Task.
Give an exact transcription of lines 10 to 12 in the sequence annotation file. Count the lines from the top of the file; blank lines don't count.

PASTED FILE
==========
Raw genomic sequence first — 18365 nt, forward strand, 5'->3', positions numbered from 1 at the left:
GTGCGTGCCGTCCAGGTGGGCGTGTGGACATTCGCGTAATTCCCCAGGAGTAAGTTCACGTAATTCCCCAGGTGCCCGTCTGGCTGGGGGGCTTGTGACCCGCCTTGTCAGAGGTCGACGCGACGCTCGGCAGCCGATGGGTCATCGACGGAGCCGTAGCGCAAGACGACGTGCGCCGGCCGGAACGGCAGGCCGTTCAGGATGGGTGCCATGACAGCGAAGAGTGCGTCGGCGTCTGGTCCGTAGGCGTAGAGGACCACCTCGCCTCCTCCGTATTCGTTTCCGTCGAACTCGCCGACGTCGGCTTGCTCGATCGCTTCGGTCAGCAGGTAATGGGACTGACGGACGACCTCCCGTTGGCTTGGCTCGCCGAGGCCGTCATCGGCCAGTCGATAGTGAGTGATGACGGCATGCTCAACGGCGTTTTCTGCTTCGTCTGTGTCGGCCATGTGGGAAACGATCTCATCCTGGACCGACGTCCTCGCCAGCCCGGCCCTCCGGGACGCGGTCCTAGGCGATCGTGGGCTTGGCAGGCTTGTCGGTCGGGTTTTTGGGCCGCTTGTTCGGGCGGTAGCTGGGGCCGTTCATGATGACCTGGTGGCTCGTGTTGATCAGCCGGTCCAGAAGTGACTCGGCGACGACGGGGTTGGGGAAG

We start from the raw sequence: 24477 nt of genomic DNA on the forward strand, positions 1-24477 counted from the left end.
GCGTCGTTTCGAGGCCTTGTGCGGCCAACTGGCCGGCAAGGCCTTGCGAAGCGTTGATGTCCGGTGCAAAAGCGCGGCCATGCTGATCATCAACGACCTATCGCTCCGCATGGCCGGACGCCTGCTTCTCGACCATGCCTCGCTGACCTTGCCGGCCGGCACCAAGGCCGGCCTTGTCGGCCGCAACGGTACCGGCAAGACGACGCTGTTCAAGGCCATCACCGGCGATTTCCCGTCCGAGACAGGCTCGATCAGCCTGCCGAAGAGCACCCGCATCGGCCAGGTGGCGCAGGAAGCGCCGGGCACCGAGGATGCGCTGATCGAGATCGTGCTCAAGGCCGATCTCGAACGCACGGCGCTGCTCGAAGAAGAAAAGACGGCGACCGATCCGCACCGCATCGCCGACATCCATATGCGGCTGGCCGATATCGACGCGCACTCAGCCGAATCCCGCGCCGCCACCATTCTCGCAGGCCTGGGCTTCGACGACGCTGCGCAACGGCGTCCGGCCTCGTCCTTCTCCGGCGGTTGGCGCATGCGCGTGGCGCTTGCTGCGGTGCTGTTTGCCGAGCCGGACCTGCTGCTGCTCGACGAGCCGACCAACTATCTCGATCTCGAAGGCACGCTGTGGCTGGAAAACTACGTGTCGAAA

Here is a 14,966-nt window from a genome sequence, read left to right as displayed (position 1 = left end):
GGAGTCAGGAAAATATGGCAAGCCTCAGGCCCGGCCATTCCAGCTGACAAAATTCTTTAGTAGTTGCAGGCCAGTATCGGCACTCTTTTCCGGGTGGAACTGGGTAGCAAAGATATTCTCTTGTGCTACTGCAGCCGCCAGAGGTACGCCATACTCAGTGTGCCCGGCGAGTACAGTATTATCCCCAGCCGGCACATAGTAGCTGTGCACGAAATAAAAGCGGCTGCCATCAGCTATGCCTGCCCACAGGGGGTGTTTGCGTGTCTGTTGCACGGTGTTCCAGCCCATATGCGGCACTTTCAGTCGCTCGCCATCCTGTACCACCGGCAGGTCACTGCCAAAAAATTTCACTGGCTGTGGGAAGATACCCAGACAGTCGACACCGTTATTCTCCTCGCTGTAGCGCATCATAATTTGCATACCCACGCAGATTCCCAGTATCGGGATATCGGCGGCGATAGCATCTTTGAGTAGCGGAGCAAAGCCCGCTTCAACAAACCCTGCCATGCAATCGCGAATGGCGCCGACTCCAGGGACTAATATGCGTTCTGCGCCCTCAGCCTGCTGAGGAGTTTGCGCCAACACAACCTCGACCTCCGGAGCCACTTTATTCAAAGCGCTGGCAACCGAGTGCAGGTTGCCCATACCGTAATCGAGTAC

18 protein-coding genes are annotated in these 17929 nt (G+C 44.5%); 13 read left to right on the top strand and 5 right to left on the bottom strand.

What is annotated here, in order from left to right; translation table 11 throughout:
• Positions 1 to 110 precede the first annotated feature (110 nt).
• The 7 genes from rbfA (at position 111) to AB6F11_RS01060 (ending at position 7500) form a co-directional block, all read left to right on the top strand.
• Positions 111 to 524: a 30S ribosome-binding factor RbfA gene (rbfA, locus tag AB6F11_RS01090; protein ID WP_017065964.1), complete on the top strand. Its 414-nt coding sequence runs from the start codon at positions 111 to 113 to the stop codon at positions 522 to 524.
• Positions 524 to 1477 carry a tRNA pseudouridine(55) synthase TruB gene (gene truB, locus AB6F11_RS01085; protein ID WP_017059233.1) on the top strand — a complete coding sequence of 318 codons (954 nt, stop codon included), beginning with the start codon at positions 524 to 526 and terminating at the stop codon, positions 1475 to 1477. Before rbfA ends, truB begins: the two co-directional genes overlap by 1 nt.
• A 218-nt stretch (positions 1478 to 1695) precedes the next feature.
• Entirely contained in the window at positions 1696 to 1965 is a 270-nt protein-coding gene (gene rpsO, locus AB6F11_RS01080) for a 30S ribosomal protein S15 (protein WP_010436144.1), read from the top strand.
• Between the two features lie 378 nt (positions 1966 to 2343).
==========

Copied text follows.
• The 7 genes from rbfA (at position 111) to AB6F11_RS01060 (ending at position 7500) form a co-directional block, all read left to right on the top strand.
• Positions 111 to 524: a 30S ribosome-binding factor RbfA gene (rbfA, locus tag AB6F11_RS01090; protein ID WP_017065964.1), complete on the top strand. Its 414-nt coding sequence runs from the start codon at positions 111 to 113 to the stop codon at positions 522 to 524.
• Positions 524 to 1477 carry a tRNA pseudouridine(55) synthase TruB gene (gene truB, locus AB6F11_RS01085; protein ID WP_017059233.1) on the top strand — a complete coding sequence of 318 codons (954 nt, stop codon included), beginning with the start codon at positions 524 to 526 and terminating at the stop codon, positions 1475 to 1477. Before rbfA ends, truB begins: the two co-directional genes overlap by 1 nt.